According to one embodiment, at least about 50% of the reactive catalyst atoms in the top or outer layer in a supported reactive catalyst will advantageously have a coordination number of 2. Preferably, at least about 60% of the reactive catalyst atoms in the top or outer layer will have a coordination number of 2, more preferably at least about 70% of the reactive catalyst atoms in the top or outer layer, more especially preferably at least about 80% of the reactive catalyst atoms in the top or outer layer, and most preferably at least about 90% of the reactive catalyst atoms in the top or outer layer will have a coordination number of 2. Reaction selectivity would be expected to be even further increased where at least about 95% of the reactive catalyst atoms in the top or outer layer have a coordination number of 2. Reaction selectivity would be maximized in the case where 100% of the reactive catalyst atoms in the top or outer layer have a coordination number of 2.

The catalyst particles of the present invention may be present in any size, but it is preferred that they be of small size, in the 1–100 nm size range. While not essential, it is also preferred that the catalytic particles be of generally uniform size. Furthermore, it is also preferred that the catalytic particles be uniformly dispersed on the support to reduce the effects of interparticle interaction, which can lead to undesirable effects, such as loss of activity or loss of selectivity due to, e.g., particle agglomeration or sintering.

In the case where two or more different types of catalyst atoms are used, it is possible, according to the concepts described herein, for supported catalysts to include an even distribution of catalyst atoms. This is a significant departure from conventional methods of manufacturing supported catalysts, in which different catalyst atoms are typically clustered together due to the natural tendency of catalyst atoms to attract and congregate with like atoms. Thus, in a conventional catalyst comprising a mixture of palladium and platinum, the majority of palladium atoms will be clustered together in crystals where palladium predominates, and the the majority of platinum atoms will be clustered together in crystals where platinum predominates. In contrast, the ability to complex individual atoms using the control or templating agent, as discussed more fully below, allows for intimate, even a highly randomized, mixing of two or more different types of catalyst atoms.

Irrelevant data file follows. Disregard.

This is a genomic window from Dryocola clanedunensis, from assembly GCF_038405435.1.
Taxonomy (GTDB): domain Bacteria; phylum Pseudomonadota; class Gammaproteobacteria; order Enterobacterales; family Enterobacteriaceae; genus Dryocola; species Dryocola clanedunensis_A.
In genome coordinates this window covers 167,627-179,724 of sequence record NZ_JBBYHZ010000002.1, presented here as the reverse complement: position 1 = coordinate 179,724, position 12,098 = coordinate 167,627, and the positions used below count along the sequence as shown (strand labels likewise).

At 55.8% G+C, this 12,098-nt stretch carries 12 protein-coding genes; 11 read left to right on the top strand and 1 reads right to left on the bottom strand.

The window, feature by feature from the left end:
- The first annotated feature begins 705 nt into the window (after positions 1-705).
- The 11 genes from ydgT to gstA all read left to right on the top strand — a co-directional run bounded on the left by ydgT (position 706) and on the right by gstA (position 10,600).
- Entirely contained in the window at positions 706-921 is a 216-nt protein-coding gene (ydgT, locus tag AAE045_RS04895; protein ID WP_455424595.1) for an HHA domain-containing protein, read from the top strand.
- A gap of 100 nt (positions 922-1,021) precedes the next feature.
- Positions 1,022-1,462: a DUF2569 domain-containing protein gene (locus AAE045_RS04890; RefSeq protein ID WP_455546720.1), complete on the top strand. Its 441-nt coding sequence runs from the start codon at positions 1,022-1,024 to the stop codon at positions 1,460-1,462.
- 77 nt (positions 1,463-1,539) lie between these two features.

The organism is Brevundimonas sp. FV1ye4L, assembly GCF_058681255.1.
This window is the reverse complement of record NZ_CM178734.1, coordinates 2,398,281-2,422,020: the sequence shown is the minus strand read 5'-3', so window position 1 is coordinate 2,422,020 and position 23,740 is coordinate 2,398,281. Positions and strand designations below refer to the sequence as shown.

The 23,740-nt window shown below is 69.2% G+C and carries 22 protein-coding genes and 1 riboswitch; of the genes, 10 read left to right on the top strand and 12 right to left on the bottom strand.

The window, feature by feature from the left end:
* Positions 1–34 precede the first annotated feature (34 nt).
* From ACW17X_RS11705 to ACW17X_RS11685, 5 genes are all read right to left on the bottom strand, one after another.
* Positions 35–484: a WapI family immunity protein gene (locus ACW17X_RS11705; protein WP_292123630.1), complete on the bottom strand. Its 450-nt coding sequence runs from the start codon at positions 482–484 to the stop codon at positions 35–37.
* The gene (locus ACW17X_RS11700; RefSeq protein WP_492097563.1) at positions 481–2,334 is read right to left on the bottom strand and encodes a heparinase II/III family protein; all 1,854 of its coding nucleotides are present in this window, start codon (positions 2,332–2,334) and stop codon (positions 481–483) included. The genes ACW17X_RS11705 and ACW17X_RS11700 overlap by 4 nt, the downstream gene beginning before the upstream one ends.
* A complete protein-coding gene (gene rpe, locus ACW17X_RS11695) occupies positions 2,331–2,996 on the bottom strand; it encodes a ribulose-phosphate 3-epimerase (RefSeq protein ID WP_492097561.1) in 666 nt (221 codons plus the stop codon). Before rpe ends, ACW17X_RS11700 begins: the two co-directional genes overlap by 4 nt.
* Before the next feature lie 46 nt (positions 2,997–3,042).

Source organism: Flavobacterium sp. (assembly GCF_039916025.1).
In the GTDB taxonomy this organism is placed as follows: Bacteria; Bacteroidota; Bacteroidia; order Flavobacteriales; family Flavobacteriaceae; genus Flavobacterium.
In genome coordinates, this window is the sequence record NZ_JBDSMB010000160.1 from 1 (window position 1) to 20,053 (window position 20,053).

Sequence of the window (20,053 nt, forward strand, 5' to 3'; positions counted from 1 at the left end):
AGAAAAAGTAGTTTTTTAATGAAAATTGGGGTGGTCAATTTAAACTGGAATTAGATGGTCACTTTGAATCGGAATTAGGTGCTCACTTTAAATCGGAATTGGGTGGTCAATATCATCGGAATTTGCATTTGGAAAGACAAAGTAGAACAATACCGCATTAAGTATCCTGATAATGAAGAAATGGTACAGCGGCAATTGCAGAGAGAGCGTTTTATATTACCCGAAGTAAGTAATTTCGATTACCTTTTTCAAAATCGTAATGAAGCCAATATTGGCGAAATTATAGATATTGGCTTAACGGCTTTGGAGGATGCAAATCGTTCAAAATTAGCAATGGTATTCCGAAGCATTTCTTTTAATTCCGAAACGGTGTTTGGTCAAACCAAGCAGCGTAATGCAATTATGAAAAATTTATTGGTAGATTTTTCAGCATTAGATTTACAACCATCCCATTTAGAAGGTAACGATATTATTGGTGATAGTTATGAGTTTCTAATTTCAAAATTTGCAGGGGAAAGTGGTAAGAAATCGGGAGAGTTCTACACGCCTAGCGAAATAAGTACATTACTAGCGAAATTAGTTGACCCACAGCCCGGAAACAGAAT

The supported reactive catalysts having a controlled coordination structure are useful in various reactions, including formation of hydrogen peroxide, formation and use of hydrogen peroxide as an intermediate reactant in the oxidation of organic molecules, direct oxidation of organic molecules, hydrogenation, reduction, dehydrogenation, and, potentially, to make fuel cells.

The catalytic materials, control agents, support materials, and other components which may be selected to form catalytic particles according to the present invention will now be discussed in detail. In general, the inventive supported catalysts according to the invention can be manufactured from intermediate precursor compositions that are designed to yield the desired controlled coordination structure.

The precursor compositions may include any component that aids in the formation of supported catalysts in which the catalyst particles include a preponderance of catalyst atoms in the top or outer layer having the desired controlled coordination structure. Examples include, but are not limited to, catalyst atoms, control or templating agents, intermediate catalyst complexes formed from catalyst atoms and control agents, solvents or carriers, and support materials. The precursor compositions typically include an intermediate catalyst complex formed from one or more different types of catalyst atoms and one or control or templating agents.

A. Intermediate Catalyst Complexes

Intermediate catalyst complexes include one or more different types of catalyst atoms complexed with one or more different types of control or templating agents. When so complexed, the catalyst atoms are arranged in such a manner that, when the intermediate catalyst complex is used to manufacture a supported reactive catalyst and a portion of the control agent is removed to expose a portion of the catalyst atoms in a desired manner, that a preponderance of reactive catalyst atoms will have a desired controlled coordination structure.

1. Catalyst Atoms

Any element or group of elements that can exhibit catalytic activity can be used to form catalyst complexes and catalyst according to the invention. These include elements or groups of elements that exhibit primary catalytic activity, as well as promoters and modifiers. As the primary catalytic active component, metals are preferred. Exemplary metals can include noble metals, base transition metals, and rare earth metals. Catalyst particles may also comprise non-metal atoms, alkali metals and alkaline earth metals, typically as modifiers or promoters.